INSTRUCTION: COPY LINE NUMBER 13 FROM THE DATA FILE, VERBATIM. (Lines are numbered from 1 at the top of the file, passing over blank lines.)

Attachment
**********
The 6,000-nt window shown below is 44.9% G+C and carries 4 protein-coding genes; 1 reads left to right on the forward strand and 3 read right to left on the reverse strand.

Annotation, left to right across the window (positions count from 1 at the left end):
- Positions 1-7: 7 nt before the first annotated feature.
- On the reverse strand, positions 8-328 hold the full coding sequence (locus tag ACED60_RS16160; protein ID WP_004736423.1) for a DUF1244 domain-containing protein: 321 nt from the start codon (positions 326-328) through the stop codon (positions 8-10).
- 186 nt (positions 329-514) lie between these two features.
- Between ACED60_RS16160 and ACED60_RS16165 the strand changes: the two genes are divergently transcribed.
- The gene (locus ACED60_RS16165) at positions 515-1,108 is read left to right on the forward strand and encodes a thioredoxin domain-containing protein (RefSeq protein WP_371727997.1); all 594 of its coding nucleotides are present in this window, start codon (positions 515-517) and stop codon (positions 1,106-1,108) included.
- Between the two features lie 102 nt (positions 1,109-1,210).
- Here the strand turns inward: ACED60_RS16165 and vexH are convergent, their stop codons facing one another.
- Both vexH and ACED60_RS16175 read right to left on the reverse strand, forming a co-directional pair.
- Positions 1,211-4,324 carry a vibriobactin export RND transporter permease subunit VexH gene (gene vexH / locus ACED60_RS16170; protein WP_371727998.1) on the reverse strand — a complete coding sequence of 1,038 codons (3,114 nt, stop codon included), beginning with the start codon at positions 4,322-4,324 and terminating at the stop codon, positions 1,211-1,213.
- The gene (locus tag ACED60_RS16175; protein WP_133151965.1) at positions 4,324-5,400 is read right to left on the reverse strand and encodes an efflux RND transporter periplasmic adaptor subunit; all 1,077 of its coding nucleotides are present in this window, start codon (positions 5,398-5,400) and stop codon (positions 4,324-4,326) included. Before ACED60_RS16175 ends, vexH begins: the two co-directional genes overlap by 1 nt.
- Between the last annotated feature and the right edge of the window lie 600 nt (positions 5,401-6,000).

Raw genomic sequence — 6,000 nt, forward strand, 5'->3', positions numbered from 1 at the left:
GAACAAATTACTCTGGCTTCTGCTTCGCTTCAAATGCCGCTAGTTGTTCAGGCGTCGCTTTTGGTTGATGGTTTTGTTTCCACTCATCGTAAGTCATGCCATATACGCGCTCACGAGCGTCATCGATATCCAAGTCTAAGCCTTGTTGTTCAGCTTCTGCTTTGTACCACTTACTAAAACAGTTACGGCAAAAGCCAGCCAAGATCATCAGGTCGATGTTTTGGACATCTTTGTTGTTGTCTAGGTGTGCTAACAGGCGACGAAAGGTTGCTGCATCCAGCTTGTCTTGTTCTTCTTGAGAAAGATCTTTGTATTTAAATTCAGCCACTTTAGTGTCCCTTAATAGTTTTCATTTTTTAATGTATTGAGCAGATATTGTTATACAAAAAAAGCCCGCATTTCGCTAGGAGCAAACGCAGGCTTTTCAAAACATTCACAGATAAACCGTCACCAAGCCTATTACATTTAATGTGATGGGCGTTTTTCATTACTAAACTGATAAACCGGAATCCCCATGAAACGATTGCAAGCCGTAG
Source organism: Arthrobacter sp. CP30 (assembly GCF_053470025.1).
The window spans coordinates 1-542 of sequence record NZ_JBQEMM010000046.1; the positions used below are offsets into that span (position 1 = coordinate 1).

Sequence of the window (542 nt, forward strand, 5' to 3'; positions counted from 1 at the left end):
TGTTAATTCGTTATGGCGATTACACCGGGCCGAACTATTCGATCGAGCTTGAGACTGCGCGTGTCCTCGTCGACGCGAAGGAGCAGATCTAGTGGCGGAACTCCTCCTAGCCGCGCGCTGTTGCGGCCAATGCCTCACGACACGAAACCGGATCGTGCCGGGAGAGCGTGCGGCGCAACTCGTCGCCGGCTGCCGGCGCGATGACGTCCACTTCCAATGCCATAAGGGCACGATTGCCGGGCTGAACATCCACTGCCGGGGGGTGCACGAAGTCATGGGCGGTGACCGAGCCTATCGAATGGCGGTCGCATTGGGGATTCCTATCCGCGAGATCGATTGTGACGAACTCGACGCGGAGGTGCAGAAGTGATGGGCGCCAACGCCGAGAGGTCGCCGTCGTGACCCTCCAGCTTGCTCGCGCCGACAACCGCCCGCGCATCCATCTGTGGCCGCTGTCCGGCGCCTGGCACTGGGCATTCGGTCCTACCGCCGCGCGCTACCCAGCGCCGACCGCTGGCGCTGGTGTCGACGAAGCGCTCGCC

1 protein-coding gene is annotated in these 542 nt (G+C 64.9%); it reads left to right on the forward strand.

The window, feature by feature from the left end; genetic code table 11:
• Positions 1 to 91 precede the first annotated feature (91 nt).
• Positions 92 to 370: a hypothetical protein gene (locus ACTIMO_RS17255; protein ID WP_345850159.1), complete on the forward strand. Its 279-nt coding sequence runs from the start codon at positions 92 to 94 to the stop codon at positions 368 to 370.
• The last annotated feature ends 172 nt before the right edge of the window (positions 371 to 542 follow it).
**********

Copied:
- Between the last annotated feature and the right edge of the window lie 600 nt (positions 5,401-6,000).